Two overs that show depth of problem

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The difference in quality between England and Australia was perfectly illustrated in the first two overs yesterday. Australia were 69 for 1 overnight, 207 runs ahead, and it was important for England to bowl as tightly as they could in order to delay the Australian declaration for as long as possible.

Alan Mullally bowled the first over to Matthew Hayden in which 11 runs were given away. The fourth ball went down the leg side, Alec Stewart failed to take it, and it went away for two byes.

The fifth ball was a full half- volley, which Hayden drove thunderously to the straight boundary. The next ball was a no-ball and Hayden then pushed forward to the final delivery, which went away off an angled bat wide of second slip for four. Straight away, the psychological advantage was back with Australia.

As if this was not bad enough, the second over, bowled by Darren Gough to Ricky Ponting, produced 10 runs. A searing drive past point for four was followed by a stroke off his pads just behind square for two. Gough then produced a full half-volley which Ponting drove straight for four and the first two overs had produced 21 runs.

The two overs starkly revealed England's frightening lack of discipline, which has been such an unfortunate feature of so much of their cricket this summer. It is inconceivable that Glenn McGragh or Jason Gillespie could have produced similar overs as it is that Adam Gilchrist would have let through those two byes.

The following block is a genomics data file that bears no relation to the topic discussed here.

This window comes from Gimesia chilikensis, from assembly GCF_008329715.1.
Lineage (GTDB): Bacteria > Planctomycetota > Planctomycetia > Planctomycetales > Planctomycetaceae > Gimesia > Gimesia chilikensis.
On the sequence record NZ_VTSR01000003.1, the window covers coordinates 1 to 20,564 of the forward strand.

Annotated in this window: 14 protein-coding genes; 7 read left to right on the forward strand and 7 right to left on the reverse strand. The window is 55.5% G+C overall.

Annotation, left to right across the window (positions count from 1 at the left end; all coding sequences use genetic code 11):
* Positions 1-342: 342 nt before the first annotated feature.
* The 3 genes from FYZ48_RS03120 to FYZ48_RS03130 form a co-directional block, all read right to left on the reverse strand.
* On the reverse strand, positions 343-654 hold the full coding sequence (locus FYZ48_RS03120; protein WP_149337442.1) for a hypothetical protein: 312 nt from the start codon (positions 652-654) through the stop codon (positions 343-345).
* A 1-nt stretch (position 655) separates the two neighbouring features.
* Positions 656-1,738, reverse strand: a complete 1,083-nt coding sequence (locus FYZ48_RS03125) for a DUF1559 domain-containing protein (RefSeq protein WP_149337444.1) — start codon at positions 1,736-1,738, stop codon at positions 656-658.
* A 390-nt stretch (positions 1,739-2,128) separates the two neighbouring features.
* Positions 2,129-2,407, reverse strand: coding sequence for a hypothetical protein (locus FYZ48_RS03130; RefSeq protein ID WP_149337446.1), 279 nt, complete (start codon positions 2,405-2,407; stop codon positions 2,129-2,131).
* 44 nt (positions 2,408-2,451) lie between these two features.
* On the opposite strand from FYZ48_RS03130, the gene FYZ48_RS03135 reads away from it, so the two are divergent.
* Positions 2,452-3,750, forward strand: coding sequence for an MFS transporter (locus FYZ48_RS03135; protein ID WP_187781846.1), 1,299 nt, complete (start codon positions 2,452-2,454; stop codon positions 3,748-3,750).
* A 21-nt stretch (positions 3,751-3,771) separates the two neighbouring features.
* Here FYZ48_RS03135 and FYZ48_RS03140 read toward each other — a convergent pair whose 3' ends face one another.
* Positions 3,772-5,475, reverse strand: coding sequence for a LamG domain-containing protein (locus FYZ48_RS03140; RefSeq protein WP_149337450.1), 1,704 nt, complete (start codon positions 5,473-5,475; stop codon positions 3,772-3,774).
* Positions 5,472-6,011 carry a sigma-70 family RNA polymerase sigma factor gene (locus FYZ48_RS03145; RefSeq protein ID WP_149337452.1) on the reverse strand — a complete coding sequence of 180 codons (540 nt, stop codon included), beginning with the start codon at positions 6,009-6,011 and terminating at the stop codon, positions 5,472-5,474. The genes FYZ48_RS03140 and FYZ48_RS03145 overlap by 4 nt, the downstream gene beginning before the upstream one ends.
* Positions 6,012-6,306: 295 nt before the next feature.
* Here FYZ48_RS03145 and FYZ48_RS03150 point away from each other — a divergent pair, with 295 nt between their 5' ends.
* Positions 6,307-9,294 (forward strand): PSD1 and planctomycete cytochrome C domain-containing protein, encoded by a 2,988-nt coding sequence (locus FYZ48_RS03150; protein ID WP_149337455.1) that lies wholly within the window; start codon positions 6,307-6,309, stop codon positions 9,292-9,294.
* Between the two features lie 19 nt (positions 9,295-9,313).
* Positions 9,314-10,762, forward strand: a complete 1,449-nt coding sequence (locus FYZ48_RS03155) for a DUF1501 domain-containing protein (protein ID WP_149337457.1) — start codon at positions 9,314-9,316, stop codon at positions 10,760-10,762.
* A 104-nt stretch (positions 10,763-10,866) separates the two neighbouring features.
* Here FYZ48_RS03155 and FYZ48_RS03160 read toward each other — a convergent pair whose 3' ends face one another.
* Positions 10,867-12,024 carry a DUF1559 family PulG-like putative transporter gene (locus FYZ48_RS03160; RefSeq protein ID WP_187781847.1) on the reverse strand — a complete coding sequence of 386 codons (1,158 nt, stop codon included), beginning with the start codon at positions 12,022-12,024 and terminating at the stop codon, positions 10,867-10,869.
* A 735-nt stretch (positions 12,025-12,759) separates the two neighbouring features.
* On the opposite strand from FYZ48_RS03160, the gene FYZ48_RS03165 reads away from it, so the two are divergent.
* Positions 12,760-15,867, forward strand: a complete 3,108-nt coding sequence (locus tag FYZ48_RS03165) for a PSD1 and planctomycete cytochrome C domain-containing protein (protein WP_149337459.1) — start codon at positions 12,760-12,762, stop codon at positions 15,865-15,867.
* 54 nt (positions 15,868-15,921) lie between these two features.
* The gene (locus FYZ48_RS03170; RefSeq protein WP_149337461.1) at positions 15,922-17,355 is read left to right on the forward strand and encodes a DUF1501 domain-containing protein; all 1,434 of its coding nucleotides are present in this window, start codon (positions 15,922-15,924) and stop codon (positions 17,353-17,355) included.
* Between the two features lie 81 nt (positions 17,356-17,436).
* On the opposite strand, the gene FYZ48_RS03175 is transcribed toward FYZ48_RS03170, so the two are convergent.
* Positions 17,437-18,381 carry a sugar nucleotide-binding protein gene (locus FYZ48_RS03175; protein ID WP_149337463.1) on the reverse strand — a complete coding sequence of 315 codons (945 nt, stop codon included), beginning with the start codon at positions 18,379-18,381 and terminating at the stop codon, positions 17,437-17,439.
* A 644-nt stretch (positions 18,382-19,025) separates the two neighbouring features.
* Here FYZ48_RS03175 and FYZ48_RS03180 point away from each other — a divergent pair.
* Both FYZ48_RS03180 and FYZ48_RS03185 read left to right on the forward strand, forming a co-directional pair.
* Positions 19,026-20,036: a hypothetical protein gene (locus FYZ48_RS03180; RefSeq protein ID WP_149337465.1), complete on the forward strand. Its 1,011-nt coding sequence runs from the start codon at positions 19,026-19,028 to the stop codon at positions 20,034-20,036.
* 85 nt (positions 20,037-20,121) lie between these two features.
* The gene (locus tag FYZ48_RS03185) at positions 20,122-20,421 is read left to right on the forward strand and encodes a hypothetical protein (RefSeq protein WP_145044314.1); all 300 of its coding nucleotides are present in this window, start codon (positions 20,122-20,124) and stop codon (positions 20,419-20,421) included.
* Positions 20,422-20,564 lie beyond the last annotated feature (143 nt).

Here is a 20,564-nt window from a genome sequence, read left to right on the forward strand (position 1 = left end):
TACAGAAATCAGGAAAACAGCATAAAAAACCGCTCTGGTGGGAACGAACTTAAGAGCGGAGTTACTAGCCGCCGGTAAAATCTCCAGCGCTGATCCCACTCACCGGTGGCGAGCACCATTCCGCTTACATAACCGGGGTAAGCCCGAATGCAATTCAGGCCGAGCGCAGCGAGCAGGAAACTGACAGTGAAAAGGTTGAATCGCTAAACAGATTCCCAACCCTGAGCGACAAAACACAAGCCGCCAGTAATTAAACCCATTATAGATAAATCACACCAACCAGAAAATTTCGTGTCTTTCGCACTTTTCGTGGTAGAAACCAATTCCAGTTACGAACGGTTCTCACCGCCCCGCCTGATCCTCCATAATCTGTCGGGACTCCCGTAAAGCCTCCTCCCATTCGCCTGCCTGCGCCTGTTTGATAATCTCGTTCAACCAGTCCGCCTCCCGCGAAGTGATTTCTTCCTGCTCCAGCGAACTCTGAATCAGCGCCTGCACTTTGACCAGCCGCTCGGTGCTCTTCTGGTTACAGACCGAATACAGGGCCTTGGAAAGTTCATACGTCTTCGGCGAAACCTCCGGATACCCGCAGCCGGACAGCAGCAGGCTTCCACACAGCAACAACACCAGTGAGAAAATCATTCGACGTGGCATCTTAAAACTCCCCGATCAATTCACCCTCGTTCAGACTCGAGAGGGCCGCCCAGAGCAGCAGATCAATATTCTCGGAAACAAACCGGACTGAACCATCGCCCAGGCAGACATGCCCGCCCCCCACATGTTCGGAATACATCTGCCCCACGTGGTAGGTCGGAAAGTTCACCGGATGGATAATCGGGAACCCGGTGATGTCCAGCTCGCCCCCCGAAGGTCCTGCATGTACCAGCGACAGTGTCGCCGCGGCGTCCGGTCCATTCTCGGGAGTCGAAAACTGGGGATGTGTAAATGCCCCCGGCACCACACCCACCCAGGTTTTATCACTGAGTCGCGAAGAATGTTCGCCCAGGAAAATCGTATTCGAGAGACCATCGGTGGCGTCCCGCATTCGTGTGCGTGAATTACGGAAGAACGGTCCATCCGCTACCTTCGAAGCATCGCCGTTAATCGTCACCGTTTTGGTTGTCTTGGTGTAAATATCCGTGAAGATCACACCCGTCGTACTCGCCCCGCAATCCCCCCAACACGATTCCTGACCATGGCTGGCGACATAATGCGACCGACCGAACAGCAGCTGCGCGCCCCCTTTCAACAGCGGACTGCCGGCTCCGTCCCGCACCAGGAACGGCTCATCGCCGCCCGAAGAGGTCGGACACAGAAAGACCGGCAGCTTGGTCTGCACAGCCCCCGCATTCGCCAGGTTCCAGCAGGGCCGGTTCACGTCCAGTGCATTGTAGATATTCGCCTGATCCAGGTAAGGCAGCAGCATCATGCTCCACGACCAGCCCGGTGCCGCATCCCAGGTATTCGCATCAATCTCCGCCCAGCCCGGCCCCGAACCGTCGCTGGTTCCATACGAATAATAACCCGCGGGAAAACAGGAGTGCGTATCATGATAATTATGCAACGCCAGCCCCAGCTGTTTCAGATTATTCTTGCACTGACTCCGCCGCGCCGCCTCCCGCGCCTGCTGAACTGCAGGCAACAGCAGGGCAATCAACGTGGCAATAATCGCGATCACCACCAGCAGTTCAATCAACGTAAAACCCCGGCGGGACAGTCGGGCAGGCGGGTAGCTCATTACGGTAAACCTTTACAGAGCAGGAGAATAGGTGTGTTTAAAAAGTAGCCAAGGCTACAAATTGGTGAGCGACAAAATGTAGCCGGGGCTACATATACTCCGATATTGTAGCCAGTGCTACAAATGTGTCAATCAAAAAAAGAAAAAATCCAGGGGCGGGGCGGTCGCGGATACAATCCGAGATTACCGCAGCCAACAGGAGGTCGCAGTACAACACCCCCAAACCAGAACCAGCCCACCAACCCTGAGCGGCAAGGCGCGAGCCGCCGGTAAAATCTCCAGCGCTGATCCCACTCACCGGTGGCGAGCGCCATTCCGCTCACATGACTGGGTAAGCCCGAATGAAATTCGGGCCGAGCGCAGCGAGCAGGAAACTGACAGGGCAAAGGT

The few overs that were possible on this fourth day also showed how well the present generation of Australian batsmen played the hook. Shortly before he was out, Ponting received a short one from Andy Caddick. With fast footwork he moved inside the line, swivelled and hooked the ball far over Alex Tudor's head at deep backward square leg and about 10 rows deep into the new West Stand. The stroke was played with breathtaking certainty.

Later, Damien Martyn had a short one from Gough which, rolling his wrists as he hit the ball, he hooked along the ground like a bullet through the old Pavilion. The certainty with which Australia play this stroke comes from learning the game on pitches which have an even bounce.